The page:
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curious about the moon


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I recently read that the moon has a period of 2 weeks of daytime and 2 weeks of night during which the tempatures go from hot enough to boil water to -270 F. I was wondering:

 

1) How long of a period would tempatures be between, say 60 and 85 degrees?

2) If one built an igloo how thick wouldthe ice have to be to sheild you from cosmic ray poisoning during the day? night?

3) When water boils on the moons surface how high does the steam go into the 0 atmosphere? and does the steam create a temporary high pressure zone within the 0 atmosphere? perhaps a 5" high bubble or several feet, I guess what I'm asking is what is the range in simple elemetry terms?

4) Is their any earth like soil on the moon suitable to grow plants?

 

Does anybody know if a good you tube with this kind of information?

 

I heard on ted talks that a man named William Stone is willing to pioneer an expedition to the Moon with no fuel to return, and that's not all, his plans incude a probe to look for life on one of Jupiter's moons.

 

I can't help but wonder how he plans on duing all of this.

I wonder how much oxygen a small H3 reactor could be modified to create oxygen and Hydrogen.

 

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I imagine that the ice would be likely to boil off and then float away due to the low gravity. More practically we're talking about some sort of structure. Prefab or using Lunarcrete.

 

4) Would probably use hydroponics instead. The actual soil is likely deficient in one or more ways, at the very least you would have to introduce soil microbes.

 

Probably solar based extraction and water recycling/importation will be used first. From there we can split the water into its components or use it directly. Looking at He-3 we're talking a fairly large scale mining operation and before any power generation can be done.

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I recently read that the moon has a period of 2 weeks of daytime and 2 weeks of night during which the tempatures go from hot enough to boil water to -270 F. I was wondering:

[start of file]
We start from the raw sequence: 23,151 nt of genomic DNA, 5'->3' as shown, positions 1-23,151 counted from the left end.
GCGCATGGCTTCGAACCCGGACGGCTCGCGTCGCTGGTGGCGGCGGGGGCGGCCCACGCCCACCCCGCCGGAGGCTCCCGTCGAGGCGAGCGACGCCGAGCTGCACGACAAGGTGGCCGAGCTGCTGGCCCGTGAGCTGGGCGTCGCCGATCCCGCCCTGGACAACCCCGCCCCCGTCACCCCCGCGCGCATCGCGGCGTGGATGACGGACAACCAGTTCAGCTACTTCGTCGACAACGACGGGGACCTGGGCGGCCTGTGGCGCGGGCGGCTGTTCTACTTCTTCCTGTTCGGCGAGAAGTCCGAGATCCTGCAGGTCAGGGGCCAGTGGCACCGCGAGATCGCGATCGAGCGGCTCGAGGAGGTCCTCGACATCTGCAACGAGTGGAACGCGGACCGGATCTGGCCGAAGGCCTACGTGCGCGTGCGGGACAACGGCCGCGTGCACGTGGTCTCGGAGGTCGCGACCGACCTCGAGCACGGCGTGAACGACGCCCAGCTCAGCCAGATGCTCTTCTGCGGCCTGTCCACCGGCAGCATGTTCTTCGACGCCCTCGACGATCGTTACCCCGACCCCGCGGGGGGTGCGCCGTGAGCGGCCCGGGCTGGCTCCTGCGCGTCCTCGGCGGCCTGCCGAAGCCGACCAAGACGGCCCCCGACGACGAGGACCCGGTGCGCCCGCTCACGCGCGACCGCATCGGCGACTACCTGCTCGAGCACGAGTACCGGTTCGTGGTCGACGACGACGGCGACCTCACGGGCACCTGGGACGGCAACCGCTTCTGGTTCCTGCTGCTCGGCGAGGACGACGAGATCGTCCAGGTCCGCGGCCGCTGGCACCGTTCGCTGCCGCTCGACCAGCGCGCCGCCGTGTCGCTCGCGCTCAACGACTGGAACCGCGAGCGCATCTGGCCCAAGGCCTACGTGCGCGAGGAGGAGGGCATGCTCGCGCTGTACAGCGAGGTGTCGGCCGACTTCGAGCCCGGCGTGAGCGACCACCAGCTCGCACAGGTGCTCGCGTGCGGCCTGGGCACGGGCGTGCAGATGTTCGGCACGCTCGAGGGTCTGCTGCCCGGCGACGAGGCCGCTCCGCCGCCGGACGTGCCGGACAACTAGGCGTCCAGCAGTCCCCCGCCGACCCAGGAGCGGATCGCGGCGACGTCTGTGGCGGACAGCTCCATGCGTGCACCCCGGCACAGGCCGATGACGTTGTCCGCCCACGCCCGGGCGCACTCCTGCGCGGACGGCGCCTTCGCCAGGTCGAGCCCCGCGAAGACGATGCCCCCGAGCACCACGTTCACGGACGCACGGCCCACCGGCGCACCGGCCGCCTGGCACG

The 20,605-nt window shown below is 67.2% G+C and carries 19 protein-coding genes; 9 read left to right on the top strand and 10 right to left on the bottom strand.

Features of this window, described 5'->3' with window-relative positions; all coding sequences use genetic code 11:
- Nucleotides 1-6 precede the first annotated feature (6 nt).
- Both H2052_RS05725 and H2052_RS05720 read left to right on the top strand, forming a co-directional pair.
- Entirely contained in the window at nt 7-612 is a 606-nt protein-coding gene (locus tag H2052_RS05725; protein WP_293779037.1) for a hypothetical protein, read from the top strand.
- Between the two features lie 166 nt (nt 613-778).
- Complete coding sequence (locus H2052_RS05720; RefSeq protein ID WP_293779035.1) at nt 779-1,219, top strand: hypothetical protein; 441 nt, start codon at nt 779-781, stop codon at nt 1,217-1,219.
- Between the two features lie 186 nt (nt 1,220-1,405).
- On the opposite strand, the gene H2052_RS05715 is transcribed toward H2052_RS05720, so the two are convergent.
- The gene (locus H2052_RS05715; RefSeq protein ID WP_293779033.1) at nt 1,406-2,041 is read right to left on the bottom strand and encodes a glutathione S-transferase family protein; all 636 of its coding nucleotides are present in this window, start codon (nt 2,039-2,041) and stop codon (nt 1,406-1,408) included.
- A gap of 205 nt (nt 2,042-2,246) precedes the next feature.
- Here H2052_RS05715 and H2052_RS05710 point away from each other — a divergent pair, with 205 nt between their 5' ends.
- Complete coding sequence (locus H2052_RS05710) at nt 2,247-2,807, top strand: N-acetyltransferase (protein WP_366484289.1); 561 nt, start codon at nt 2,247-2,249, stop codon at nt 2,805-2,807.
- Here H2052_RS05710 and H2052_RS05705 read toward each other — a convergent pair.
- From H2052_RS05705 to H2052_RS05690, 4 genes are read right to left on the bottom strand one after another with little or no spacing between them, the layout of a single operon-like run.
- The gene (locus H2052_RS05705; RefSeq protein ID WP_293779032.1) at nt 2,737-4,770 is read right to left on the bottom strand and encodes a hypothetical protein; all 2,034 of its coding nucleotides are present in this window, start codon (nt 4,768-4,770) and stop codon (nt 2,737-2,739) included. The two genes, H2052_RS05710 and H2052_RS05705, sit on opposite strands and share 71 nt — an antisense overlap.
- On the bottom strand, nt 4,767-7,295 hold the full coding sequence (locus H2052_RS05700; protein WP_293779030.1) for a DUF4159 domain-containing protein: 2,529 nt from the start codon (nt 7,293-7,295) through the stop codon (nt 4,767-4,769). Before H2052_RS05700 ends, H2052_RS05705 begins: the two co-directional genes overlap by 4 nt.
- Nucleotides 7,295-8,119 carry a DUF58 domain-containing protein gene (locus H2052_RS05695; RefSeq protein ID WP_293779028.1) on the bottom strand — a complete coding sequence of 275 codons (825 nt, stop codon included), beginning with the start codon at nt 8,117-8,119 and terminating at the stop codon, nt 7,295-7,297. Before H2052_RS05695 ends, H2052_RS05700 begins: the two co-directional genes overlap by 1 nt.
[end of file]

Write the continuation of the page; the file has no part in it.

1) How long of a period would tempatures be between, say 60 and 85 degrees?

Hard to really say, it would depend on how dark the surface was at the spot you were measuring.

 

2) If one built an igloo how thick would the ice have to be to sheild you from cosmic ray poisoning during the day? night?

During the day ice would sublime into vapor very rapidly, since water is a poor shield for radiation it would have to be quite thick.

 

 

3) When water boils on the moons surface how high does the steam go into the 0 atmosphere? and does the steam create a temporary high pressure zone within the 0 atmosphere? perhaps a 5" high bubble or several feet, I guess what I'm asking is what is the range in simple elemetry terms?

The vapor would disperse immediately into the general atmosphere of the moon, yes the moon does have an atmosphere but it is equal to a very good vacuum on the earth.

 

4) Is their any earth like soil on the moon suitable to grow plants?

Plants have been grown in the Regolith of the moon that was brought back to earth...

 

Does anybody know if a good you tube with this kind of information?

 

I heard on ted talks that a man named William Stone is willing to pioneer an expedition to the Moon with no fuel to return, and that's not all, his plans incude a probe to look for life on one of Jupiter's moons.

I'd like to see those plans...

 

I can't help but wonder how he plans on duing all of this.

It is a mystery...

 

I wonder how much oxygen a small H3 reactor could be modified to create oxygen and Hydrogen.

I have no idea what an H3 reactor is...

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1) As no atmosphere evens temperatures out on the Moon, you can't define one temperature. It depends much on the colour and more. Proper life support must bring a good temperature, not the Moon, whatever the daytime is.

 

2) Cosmic rays don't depend on night and day. Solar rays do. Our terrestrial atmosphere is 10,000 kg/m2 thick and offers a good protection at sea level, so stones or dust 5m thick would be good. Ice would sublimate away. Esa has a very nice demonstrator to sinter regolith and make walls of it

 

3) Earth's atmosphere loses half its density at 6000m height. The Moon having about the same temperature but 1/6 the gravity, nitrogen would occupy 6*6km "height", and lighter water vapour even more.

 

4) Same info as Moontanman.

 

4 bis) While the soil isn't a difficulty, water is. It's not available on the Moon, or only with huge difficulty, and would escape immediately, so it must be confined in some huge dome. The other difficulty is our lack of knowledge for biological cycles: the last attempt, Biosphere 2, failed on Earth.

 

6) What do you call an H3 reactor? Is it tritium, 3H? Up to now anf for any foreseeable future, no deuterium-tritium reactor is operational. But Sunlight is plentiful on the Moon, better than the clearest desert on Earth. Oxygen exists in stones and regolith, hydrogen doesn't; water ice is said to await explorers in the soil at some polar locations... But in what concentration? Moving tons of soil on a remote celestial body to gain traces of frost looks inefficient.

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